Constraints Management Strategy
During the public comment period 9–30 October the MDBA held meetings in Basin towns. Summaries of these meetings and a link to published public comments can be found here.
The Constraints Management Strategy is part of the implementation of the Murray–Darling Basin Plan. It has been developed over the past 12 months through technical assessments and consultation with local communities and industries and incorporates the views and suggestions from a public comment period in 2013.
The 'constraints' in this context include two things: one relates to physical structures along or near the river, like bridges and roads, which stop us getting water to some areas in the volumes and at times its most needed. The second refers to the river practices that have been developed over the past century, mostly to support navigation and irrigation. Some practices, or even the absence of them, mean we don't use environmental water as efficiently as we could.
The historical development of the river system and the evolution of the complex river operation practices that govern river flows has supported the growth of the Basin's vital irrigation industries as well as the growth of communities and towns, but it has affected the environment as a result of changing how, when and where the Basin's rivers flow.
The aim of the Strategy is to improve the environmental outcomes achievable beyond current operating conditions by allowing better use of environmental water while avoiding, managing or mitigating impacts to local communities and industries. The changes being investigated are modest and aim to increase the frequency of some of the small to medium flow events that are already occurring.
The Australian Government has committed $200 million to relax or remove constraints that are identified as priorities by Basin States.
The Strategy sets out a 10-year phased process to investigate options to modify constraints, to assess the impacts of these changes, to identify and cost the options to avoid or mitigate impacts and to implement solutions. Under this timetable, proposals to address constraints will be considered by governments in 2016 with implementation occurring from 2016 through to 2024.
An important principle of the Strategy is that any solutions to overcome constraints will recognise and respect the property rights of land holders and will not create any new risks to reliability of water entitlements.
Last year, MDBA outlined three phases of work to be done between now and 2024 to help governments decide where changes might be made in the basin and to implement agreed solutions. We also identified areas in the basin where we want to focus our attention for the work on the physical constraints. They were chosen because by changing constraints in these areas, we’re likely to get the best environmental gains.
This year, we’re doing the first phase of work—the prefeasibility phase—which involves looking in more detail at those areas. We've already collected a lot of information from landholders and communities in our focus areas about how different flows might affect their land. Since those discussions last year, we've made updated maps for these areas showing where water flows under different scenarios. Over the coming months, we plan to meet again with landholders and other stakeholders about this new information and to build on the previous information we've collected. The information will be developed into reports, including data and facts about a stretch of river—they won’t make any recommendations or decisions.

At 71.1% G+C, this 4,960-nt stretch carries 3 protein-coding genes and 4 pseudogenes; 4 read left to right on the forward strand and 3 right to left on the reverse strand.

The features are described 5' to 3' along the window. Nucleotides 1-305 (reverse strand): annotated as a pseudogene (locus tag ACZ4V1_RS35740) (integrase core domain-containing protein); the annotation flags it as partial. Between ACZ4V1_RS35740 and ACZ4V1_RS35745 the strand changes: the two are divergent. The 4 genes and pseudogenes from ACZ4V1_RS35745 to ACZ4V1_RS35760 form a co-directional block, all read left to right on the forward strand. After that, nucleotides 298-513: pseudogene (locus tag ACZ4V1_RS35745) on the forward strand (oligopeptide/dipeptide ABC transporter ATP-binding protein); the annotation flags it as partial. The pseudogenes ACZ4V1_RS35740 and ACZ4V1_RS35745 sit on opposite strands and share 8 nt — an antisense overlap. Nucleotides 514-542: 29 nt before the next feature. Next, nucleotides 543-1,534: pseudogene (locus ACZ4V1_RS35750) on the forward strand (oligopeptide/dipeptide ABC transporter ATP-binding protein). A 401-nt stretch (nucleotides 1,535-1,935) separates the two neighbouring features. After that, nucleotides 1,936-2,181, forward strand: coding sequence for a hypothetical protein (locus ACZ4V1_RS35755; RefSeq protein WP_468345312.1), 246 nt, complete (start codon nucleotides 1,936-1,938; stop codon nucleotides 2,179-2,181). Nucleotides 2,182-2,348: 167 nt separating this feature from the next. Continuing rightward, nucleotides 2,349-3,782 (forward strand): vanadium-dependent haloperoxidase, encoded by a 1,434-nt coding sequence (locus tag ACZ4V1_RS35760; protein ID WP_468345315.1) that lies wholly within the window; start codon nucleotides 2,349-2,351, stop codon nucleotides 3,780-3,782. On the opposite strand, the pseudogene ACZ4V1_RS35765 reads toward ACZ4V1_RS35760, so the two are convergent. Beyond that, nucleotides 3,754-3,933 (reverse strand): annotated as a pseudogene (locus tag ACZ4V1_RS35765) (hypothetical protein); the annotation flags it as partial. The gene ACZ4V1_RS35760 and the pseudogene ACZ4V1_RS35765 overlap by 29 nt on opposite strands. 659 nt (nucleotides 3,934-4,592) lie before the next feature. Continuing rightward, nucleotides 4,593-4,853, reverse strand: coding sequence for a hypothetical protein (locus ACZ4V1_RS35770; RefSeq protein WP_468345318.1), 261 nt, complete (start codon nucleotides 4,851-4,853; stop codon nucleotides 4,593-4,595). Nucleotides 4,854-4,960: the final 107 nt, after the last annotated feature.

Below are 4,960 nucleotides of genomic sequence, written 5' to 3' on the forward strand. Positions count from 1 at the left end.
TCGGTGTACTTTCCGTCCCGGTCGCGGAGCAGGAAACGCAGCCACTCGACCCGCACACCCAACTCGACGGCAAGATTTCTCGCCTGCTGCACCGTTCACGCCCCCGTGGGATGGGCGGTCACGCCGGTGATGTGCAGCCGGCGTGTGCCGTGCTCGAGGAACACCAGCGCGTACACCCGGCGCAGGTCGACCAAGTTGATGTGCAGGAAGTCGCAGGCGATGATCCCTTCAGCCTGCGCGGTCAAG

They will be used, however, as supporting material for a recommendation report to basin ministers at the end of the year, and therefore, we plan to publish them on our website before then. The reports will describe the effects of delivering certain types of flows in areas, and what some options might be to lessen or overcome those effects. For example, building bridges or buying easements might be considered as mitigation activities.
We've also done further work to better understand the potential effects on the river system if some river practices were changed or new ones were introduced. While there are hundreds of different river practices, our focus is on just a handful that could help us use environmental water more efficiently. MDBA will be working with the basin governments and industry bodies to decide which river practice constraints should be a priority focus.
Our guiding principles for this work recognise and respect property rights of landholders and water entitlement holders, such as irrigators. Any recommendations won’t create new risks to the reliability of their water.
MDBA will hold discussions with interested stakeholders about the CMS throughout the year.
Progress made this year on both areas of constraints work will be included in the annual report to ministers at the end of the year. Basin governments will then decide which constraints projects will be investigated in more detail including further discussions with communities.
Please contact the MDBA on 1800 230 067 or email email@example.com to register your interest in being involved.
We spent a great part of 2013 speaking with local and state government representatives, industry and interest groups, and landholders–particularly those living around areas where there are key constraints. Community consultation was a central element in developing the Strategy and continued following its release.
The finalised strategy can be found here.
During October 2013 MDBA held many meetings in key areas of the Basin to provide an update on the Basin Plan and to discuss the draft Constraints Management Strategy. Summaries of public meetings are available here.